We loved this post from Susan Evans from mStoner. Susan’s wonderful advice for launching a website also applies for launching a new website events calendar. Susan was kind enough to let us repost her post, you can read the original here.

Who doesn’t agree that ending a project brings a good feeling? A launch (and a launch party!) usually mark the end of a lot of hard work and a return to “normal” work hours. Actually, I don’t think we celebrate enough at the launch point. We should call more attention to the success we achieved and the support we got from many involved in a project.

When we relaunched the William & Mary website at 11:38AM on Thursday, July 31, 2008, I had two bottles of champagne chilled and ready. (Since it was before noon, I had some orange juice to go with it.) We were all in a room together with lists of what we had to do as soon as the new wm.edu was live. We popped the cork, filled the glasses, and then my whole team did the heads down back to work thing. I had to wave my hands, use a loud voice, and say, “Wait, we have been working on this project for a year, we are going to stop and smile and feel great about what we’ve accomplished.” They did, but for less than five minutes. Then, after work on that same day (despite the weeks of nearly 24/7 commitment), I threw a party for the team, spouses, significant others, and 40 or so of our strongest campus supporters. The summary statement for this bit of advice: Have a party right away, you’ve earned it.

We are often asked by our clients about a launch plan for a website redesign project. Besides throwing a celebration bash, here are some suggestions within a few categories:

Create a technology and support plan for go-live.

  • Don’t launch a new website on a Friday. I also recommend launching before noon on whatever day you pick so you have a few hours left in the workday for the unexpected.
  • Back up and delete old website content. (As a result, your search will be better over night.)
  • Talk to your IT team (early on) about DNS entries, redirects, and more.
  • Establish a process for providing support to new CMS users and responding to email messages about errors and mistakes on the new site.
  • Finalize your CMS training program. People will immediately ask you about training options.

Measure the success of the project.
Gather up statistics that demonstrate that you met the goals of the project, including:

  • On time and within budget launch
  • Better copy
  • Number of pages of new content migrated
  • Number of new photos migrated
  • Number of CMS users trained
  • New features (e.g., blogs, social media feeds, video)
  • Sitewide information architecture and global navigation

Make announcements before launch day.

  • Tell the campus community what to expect in the first few hours after go-live. Make sure faculty, staff and students know that search results may be wonky at first. And, tell people what email address to use if they find an error in the new site.
  • Send out a ton of thank you notes right before launch. Language like, “Thanks for taking a leap of faith with us. We know its been crazy, but here we go and thanks for everything.” Include even the people who weren’t all that supportive because you want momentum and, after all, everybody loves a winner.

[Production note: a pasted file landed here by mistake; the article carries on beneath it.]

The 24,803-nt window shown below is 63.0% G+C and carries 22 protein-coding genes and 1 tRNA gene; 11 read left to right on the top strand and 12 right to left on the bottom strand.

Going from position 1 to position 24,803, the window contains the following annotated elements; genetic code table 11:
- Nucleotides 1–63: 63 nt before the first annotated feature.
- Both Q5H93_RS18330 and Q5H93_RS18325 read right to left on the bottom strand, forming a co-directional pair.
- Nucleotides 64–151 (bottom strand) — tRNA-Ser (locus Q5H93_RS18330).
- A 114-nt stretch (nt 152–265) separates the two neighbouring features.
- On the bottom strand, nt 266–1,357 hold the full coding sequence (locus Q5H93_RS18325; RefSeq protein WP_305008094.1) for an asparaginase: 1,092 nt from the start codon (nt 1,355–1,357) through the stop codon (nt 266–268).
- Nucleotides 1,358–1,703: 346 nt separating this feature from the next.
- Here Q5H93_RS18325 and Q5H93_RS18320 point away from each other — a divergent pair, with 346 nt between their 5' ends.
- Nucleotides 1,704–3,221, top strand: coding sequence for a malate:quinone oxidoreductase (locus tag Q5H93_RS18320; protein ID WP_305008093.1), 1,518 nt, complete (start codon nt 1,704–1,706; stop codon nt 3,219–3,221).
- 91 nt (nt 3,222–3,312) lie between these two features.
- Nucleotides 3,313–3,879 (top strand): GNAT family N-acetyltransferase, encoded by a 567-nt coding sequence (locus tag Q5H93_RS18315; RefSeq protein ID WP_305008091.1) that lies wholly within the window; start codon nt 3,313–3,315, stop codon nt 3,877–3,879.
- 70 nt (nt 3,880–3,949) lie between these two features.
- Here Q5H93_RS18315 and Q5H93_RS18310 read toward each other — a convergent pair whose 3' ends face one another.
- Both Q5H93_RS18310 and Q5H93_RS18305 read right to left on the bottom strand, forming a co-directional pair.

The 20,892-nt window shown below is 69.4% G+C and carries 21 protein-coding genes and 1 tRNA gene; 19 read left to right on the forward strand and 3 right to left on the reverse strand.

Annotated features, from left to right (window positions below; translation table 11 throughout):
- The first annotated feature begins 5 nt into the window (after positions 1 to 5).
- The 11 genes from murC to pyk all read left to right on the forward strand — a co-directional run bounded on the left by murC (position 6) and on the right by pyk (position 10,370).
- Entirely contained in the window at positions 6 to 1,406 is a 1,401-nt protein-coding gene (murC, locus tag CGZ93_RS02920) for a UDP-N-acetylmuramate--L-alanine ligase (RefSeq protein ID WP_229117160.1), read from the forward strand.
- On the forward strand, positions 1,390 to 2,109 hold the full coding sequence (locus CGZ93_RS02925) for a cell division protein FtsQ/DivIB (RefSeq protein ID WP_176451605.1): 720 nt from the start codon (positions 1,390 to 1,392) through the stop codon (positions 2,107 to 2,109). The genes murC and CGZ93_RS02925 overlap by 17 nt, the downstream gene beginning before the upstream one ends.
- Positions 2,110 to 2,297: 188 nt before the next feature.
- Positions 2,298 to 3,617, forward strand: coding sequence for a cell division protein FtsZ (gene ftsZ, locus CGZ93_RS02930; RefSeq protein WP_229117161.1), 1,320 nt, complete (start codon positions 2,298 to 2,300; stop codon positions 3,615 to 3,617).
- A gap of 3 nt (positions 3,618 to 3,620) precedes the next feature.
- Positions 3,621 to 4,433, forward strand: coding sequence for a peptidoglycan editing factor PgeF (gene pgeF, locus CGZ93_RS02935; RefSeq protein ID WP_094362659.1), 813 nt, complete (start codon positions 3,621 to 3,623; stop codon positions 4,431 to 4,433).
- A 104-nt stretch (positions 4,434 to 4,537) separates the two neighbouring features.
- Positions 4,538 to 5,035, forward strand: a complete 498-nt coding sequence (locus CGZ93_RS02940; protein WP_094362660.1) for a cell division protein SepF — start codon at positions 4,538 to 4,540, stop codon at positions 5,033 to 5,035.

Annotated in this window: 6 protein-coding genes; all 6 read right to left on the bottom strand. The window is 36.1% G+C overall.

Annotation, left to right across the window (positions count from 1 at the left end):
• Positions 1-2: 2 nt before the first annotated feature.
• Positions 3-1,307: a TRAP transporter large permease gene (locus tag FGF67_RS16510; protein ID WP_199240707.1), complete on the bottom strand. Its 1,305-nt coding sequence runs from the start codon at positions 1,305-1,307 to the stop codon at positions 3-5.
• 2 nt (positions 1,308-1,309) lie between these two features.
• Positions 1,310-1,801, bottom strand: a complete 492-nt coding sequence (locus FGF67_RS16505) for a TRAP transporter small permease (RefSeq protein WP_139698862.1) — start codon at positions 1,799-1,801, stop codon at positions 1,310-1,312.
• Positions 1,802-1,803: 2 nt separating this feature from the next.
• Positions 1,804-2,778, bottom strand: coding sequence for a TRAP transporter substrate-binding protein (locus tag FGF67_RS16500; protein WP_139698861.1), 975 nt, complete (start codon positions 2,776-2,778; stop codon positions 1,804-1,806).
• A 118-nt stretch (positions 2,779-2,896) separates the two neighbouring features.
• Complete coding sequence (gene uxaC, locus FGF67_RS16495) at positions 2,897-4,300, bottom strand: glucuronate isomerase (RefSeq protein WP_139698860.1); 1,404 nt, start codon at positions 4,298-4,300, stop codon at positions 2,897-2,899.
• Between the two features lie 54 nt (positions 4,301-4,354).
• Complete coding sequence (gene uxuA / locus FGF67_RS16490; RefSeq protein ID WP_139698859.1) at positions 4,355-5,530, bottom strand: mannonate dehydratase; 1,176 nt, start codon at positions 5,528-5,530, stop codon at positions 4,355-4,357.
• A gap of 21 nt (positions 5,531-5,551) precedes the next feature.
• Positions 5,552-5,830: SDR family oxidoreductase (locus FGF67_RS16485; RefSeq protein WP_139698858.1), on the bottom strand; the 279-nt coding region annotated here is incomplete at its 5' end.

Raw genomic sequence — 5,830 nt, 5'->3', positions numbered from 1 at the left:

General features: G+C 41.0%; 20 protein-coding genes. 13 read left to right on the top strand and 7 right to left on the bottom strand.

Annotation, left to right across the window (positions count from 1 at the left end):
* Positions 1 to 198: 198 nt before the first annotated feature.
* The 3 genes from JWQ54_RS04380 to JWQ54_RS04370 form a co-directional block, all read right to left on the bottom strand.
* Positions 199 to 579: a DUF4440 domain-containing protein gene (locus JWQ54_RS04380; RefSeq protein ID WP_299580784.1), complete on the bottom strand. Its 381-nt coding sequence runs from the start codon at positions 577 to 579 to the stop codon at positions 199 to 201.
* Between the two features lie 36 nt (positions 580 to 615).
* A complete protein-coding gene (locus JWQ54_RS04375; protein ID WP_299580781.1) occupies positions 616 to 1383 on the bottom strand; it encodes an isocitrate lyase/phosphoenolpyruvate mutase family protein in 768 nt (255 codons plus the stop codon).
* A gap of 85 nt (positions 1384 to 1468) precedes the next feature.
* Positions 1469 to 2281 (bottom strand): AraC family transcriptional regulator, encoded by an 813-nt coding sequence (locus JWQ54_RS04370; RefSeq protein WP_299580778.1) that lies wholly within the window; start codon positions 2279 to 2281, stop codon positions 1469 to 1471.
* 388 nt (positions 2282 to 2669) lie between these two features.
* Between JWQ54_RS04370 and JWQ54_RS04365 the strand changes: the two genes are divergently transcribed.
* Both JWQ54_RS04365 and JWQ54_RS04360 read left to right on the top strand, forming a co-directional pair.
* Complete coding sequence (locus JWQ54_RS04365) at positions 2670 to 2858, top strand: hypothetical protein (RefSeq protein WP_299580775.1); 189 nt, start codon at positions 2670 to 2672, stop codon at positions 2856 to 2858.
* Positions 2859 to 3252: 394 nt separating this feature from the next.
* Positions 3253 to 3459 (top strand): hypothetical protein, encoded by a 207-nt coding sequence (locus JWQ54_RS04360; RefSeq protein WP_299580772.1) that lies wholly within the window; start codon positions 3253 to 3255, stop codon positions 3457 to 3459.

Promote the new website.

  • Involve your president and suggest a carefully crafted message to internal and external groups that discusses the importance of the project and gives kudos to all who worked on and supported the relaunch. I recommend including your alumni, donors, parents and board members in this communication.
  • Use your alumni magazine for a feature about the new website, including stats from the period immediately after go-live. This will also extend the buzz for your new website beyond the initial launch day.
  • Use social channels, student newspapers, and media contacts to highlight successes, results and announcements. (Don’t worry about getting scooped. It’s a good problem to have if other social channels and communication outlets are talking about your new website before you have the chance to say it all first.)
  • Host a luncheon on the day of the launch and ask your senior leadership to publicly thank content contributors and project team members.
  • Post an announcement about your new site to EDUniverse and submit your site to the eduStyle gallery.
  • Identify someone to respond to email messages filled with kudos, comments and questions.

Protect the project team.

  • Don’t ask a lot of the project team in the first couple of weeks after launch. True story: I told the William & Mary web redesign project team to sit at their computers and surf the web for a week. I also instructed them to work at half speed for the two weeks post-launch.
  • Even though you’ve been working like a crazy person on your web redesign, people on your campus will ask you for new things on the day after launch. It’ll go something like this, “Hi. I didn’t contact you before because I knew you were working on the website. But, now that it’s live, I’d like to talk about a series of four videos and a new website.” You should establish a time period just after launch during which you won’t start any new projects and communicate that to those who call with requests. I recommend at least a week and two if you can get away with it.

How about you? What are your ideas for celebrating success and promoting your achievements? Discuss. Here.